Business, Economics, English, Journalism
The jargon of business and economics communicates very specialized activities and concepts. Also, certain phrases have become part of our everyday experience; these include Habitat for Humanity requiring “sweat equity,” working a “9-to-5” job and seeking “bang for your buck.” In the Know includes many of the concepts and economics terms used in the articles reprinted in this month’s curriculum guide.
Locate Trade Partners
Business, Economics, Geography, Social Studies
In 2014, the United States was the second largest exporter in the world at $1.45 trillion. The top export destinations of products made in the U.S. in 2014 were Canada, Mexico, China, Japan and Germany. In 2015 the United Kingdom moved to fifth and Germany to sixth place. In 2016, the order of goods exported was: Canada, Mexico, China, Japan, United Kingdom, Germany and South Korea.
Ask students to locate each of the above countries on a map. Discuss how goods might be transported between and among these nations. In addition to being suppliers of raw material such as textiles, tobacco and minerals, what additional businesses are influenced by trade policies?
If teachers wish to expand this geography/map reading activity into an informational graphics-reading activity, ask students to explore the United States Census Bureau Foreign Trade Data and statistics (Top Trading Partners).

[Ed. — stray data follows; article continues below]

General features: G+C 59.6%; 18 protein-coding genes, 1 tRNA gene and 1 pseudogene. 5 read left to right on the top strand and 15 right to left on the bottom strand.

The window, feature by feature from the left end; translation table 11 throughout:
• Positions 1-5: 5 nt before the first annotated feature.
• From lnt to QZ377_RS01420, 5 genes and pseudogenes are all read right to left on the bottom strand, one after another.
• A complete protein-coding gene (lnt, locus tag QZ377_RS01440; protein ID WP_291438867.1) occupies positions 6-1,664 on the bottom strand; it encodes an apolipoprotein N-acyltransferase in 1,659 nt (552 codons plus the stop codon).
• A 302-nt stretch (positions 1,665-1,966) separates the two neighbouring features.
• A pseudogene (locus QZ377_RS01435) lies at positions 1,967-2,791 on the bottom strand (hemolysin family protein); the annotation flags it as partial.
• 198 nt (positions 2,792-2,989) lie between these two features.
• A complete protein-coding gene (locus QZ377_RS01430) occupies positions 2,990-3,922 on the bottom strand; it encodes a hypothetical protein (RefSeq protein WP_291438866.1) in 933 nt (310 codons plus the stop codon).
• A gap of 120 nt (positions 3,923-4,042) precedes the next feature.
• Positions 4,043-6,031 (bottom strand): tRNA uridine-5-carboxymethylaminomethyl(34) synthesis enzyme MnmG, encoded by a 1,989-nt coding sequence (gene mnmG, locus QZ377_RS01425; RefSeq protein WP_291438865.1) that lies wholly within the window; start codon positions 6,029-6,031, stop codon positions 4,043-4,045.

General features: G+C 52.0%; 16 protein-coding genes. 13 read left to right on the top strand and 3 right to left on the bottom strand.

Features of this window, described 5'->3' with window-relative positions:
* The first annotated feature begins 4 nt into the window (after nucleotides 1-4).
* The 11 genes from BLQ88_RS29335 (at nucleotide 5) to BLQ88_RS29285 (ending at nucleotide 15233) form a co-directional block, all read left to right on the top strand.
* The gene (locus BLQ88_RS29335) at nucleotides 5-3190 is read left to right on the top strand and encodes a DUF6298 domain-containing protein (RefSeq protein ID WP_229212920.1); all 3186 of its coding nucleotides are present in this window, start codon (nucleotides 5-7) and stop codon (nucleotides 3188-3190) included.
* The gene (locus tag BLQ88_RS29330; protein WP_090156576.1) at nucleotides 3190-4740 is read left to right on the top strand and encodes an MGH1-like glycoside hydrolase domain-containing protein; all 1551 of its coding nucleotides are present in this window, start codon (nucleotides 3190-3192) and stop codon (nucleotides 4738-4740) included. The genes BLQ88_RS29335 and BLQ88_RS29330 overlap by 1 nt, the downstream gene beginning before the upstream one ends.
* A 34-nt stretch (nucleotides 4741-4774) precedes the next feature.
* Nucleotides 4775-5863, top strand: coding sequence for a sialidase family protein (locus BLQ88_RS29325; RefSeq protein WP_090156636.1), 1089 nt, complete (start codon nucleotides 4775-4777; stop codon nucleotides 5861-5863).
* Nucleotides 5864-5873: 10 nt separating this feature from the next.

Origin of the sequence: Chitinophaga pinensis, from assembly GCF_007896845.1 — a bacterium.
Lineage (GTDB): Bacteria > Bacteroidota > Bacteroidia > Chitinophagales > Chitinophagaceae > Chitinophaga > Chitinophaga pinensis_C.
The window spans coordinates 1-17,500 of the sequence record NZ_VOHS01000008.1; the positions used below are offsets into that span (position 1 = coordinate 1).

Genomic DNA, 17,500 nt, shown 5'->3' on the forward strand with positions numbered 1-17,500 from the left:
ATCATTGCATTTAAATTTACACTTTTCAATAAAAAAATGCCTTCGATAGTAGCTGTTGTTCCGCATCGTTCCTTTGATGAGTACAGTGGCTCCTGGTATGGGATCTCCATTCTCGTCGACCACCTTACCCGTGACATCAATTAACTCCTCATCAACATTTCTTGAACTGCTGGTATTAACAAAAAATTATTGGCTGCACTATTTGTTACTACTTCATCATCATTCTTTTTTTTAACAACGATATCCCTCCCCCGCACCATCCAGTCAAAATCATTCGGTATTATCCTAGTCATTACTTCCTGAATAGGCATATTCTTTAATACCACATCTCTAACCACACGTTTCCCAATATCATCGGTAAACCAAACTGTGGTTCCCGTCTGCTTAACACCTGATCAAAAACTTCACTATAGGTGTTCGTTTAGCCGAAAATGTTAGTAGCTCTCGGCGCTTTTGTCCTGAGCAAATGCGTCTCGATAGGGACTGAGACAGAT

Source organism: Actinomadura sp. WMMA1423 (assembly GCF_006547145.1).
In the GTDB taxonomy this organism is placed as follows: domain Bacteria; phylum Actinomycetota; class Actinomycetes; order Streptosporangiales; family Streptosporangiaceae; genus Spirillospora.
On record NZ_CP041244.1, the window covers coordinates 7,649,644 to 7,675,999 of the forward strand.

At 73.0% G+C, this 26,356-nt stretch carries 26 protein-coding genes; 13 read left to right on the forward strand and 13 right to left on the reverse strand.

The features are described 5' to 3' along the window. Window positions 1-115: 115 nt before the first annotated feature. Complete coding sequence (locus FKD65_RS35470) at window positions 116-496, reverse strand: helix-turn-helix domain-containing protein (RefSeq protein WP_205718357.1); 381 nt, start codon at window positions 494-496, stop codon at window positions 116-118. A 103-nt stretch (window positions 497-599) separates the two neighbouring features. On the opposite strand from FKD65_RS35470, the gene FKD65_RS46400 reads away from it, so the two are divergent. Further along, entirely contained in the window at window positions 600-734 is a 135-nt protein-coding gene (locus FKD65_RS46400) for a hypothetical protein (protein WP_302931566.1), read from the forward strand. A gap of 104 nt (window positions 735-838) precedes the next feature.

What’s Out and In?
Business, Economics, Personal Finance, Social Studies
Usually a new year’s feature, a list of the new year’s OUTs and INs has been modified to get students thinking about the fads, changes in style and tastes and influences on their spending. This activity could be used to introduce a personal finance lesson in saving and budgeting.
We suggest teachers use “The List: What’s OUT and IN?” to introduce students (consumers) to how their wants and needs impact the financial stability of the producers of goods and services. What must manufacturers do to sell products and entertainers to maintain fans?
For the third question, teachers might introduce the following: When Pantone [https://www.pantone.com] announces the color of the year, clothing companies and those that supply them with fabric, rugs and household goods appear in the green of 2017 quickly before the next year’s color is announced. Movies and musicians win awards; their concerts sell out and recordings hit new highs. Which athlete still sells a high volume of shoes after his career has ended? Which shirts, hoodies and shoes of younger athletes are selling?
With older students, teachers could use this chart as a springboard to discuss the impact of product contamination, official or grassroots boycotts and perception of company’s products. Does the “Made in …” label influence purchases? Does the brand/style/fit carry more import than the place of manufacture?